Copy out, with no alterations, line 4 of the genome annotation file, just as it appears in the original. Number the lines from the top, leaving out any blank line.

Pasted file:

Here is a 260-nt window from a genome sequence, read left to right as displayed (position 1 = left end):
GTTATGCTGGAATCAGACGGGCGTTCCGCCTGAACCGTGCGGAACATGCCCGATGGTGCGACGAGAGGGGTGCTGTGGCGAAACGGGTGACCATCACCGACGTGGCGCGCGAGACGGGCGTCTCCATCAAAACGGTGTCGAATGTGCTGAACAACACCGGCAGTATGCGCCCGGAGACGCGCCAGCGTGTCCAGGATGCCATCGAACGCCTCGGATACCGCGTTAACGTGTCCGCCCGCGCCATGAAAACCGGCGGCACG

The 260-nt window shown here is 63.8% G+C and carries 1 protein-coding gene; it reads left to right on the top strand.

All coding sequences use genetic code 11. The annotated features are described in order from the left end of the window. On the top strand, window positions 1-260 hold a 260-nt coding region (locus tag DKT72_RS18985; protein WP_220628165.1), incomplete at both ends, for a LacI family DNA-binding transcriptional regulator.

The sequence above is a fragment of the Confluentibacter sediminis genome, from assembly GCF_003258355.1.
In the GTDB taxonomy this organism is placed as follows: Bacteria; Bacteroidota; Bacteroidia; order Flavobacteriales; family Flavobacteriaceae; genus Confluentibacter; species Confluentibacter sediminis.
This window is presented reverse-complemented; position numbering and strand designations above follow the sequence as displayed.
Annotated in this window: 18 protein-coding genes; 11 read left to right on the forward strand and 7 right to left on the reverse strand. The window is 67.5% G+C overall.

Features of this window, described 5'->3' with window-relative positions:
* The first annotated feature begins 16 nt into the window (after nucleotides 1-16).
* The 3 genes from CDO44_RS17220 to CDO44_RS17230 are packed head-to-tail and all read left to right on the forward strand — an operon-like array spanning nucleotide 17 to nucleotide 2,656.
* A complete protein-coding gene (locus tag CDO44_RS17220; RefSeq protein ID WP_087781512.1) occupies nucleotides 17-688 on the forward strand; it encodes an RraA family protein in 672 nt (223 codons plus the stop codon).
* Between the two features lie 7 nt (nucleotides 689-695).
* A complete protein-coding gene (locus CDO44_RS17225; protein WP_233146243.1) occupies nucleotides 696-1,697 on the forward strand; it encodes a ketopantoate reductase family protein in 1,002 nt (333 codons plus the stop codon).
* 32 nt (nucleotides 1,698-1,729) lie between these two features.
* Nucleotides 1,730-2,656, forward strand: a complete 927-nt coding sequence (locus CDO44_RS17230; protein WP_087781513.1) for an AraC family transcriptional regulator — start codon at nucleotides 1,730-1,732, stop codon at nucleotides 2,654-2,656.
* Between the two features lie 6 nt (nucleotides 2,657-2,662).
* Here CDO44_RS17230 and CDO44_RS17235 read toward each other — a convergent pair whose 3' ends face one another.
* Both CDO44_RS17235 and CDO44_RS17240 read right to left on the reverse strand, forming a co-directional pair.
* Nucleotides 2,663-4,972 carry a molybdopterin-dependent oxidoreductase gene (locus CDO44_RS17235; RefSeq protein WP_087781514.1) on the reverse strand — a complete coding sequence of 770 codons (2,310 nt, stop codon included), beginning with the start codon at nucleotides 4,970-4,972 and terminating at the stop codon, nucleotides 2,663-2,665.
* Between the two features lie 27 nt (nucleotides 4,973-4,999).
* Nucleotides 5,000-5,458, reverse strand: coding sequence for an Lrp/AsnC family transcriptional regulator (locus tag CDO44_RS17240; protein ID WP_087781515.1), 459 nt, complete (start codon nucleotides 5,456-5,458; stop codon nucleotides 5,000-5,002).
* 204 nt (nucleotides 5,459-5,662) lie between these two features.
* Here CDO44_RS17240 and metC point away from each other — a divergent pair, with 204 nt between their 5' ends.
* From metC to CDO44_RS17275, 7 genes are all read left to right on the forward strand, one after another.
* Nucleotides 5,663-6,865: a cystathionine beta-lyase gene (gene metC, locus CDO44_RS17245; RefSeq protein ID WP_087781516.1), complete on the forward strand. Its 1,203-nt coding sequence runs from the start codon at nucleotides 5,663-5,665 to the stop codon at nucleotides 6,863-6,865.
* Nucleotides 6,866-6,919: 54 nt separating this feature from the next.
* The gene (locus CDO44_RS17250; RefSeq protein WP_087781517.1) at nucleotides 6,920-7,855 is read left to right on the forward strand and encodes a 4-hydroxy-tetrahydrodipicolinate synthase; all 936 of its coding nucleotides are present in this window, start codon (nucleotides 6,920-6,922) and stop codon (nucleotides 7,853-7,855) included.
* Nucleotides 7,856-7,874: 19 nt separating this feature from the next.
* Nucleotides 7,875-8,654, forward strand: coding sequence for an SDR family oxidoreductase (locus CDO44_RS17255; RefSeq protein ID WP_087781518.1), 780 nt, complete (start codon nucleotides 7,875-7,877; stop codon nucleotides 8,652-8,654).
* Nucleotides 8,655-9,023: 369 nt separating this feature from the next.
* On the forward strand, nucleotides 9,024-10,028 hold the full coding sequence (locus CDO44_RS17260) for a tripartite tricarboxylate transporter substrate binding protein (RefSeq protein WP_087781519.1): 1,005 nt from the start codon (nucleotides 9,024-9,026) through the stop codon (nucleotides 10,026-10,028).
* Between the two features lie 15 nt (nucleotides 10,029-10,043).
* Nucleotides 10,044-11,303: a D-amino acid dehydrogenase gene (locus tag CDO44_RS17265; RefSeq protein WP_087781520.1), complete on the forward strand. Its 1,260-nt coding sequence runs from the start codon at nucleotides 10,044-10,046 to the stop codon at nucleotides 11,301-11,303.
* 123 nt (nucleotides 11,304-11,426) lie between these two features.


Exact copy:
All coding sequences use genetic code 11. The annotated features are described in order from the left end of the window. On the top strand, window positions 1-260 hold a 260-nt coding region (locus tag DKT72_RS18985; protein WP_220628165.1), incomplete at both ends, for a LacI family DNA-binding transcriptional regulator.